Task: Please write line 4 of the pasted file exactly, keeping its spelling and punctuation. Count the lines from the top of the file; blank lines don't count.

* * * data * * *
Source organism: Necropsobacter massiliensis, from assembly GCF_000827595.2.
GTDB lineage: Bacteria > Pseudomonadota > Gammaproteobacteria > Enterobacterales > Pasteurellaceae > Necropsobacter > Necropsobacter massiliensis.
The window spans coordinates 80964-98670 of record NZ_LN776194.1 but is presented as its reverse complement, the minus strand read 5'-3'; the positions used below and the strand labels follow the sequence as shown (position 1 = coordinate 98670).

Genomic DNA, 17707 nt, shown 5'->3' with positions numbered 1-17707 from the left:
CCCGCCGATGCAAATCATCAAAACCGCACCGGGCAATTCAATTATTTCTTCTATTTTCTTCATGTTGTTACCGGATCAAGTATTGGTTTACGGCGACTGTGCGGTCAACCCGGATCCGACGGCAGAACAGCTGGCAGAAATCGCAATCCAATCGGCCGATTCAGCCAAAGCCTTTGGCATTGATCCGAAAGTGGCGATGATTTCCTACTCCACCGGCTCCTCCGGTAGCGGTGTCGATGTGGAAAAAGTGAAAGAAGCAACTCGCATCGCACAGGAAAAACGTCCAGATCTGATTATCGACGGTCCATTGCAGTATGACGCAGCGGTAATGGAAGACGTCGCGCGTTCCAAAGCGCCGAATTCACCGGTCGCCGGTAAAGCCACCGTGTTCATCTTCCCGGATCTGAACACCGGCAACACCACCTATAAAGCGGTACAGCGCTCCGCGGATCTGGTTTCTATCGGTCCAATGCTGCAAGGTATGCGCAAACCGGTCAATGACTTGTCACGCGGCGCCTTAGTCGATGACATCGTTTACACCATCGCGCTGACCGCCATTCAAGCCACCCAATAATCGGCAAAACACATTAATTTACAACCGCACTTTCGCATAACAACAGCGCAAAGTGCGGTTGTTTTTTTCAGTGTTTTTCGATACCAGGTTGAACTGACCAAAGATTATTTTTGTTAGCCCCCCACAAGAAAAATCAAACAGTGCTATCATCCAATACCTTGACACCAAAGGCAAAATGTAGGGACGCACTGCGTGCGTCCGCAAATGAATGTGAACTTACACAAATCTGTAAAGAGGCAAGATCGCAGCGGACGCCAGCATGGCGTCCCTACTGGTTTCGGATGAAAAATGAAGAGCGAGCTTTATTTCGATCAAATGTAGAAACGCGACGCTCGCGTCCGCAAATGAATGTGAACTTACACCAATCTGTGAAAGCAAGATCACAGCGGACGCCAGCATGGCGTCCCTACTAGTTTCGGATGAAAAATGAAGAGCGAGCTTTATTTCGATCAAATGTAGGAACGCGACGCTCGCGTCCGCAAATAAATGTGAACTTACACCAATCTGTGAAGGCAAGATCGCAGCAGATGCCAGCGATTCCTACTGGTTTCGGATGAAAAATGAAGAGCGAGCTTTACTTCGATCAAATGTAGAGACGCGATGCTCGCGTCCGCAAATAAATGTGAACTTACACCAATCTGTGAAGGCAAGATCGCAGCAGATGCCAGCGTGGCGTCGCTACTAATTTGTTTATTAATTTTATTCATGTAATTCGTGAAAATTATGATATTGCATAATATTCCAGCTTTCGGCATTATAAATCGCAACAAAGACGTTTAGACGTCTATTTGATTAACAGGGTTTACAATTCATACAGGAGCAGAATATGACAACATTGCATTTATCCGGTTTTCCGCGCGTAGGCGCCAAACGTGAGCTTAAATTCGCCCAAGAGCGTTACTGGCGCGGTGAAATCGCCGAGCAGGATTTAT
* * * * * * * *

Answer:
Genomic DNA, 17707 nt, shown 5'->3' with positions numbered 1-17707 from the left: